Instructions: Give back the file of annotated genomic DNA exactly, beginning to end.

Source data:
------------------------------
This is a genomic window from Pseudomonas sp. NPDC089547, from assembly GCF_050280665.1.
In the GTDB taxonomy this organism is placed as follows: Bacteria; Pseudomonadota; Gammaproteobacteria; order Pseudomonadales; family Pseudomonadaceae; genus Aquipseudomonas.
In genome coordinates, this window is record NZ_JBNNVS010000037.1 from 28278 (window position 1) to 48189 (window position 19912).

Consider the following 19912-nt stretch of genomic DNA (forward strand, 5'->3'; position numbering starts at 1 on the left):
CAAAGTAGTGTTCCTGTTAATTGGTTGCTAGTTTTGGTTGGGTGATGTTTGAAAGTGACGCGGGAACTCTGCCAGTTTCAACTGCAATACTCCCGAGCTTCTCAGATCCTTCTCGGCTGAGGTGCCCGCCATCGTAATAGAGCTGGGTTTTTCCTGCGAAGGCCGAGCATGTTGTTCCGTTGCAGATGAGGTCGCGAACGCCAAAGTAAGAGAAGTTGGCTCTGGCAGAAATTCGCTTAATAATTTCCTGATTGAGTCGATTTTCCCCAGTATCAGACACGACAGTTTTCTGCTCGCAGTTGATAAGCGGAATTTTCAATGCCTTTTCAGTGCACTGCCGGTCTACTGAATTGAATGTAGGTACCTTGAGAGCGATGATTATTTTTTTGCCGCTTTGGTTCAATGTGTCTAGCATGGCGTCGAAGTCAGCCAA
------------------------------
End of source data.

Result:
This is a genomic window from Pseudomonas sp. NPDC089547, from assembly GCF_050280665.1.
In the GTDB taxonomy this organism is placed as follows: Bacteria; Pseudomonadota; Gammaproteobacteria; order Pseudomonadales; family Pseudomonadaceae; genus Aquipseudomonas.
In genome coordinates, this window is record NZ_JBNNVS010000037.1 from 28278 (window position 1) to 48189 (window position 19912).

Consider the following 19912-nt stretch of genomic DNA (forward strand, 5'->3'; position numbering starts at 1 on the left):
CAAAGTAGTGTTCCTGTTAATTGGTTGCTAGTTTTGGTTGGGTGATGTTTGAAAGTGACGCGGGAACTCTGCCAGTTTCAACTGCAATACTCCCGAGCTTCTCAGATCCTTCTCGGCTGAGGTGCCCGCCATCGTAATAGAGCTGGGTTTTTCCTGCGAAGGCCGAGCATGTTGTTCCGTTGCAGATGAGGTCGCGAACGCCAAAGTAAGAGAAGTTGGCTCTGGCAGAAATTCGCTTAATAATTTCCTGATTGAGTCGATTTTCCCCAGTATCAGACACGACAGTTTTCTGCTCGCAGTTGATAAGCGGAATTTTCAATGCCTTTTCAGTGCACTGCCGGTCTACTGAATTGAATGTAGGTACCTTGAGAGCGATGATTATTTTTTTGCCGCTTTGGTTCAATGTGTCTAGCATGGCGTCGAAGTCAGCCAA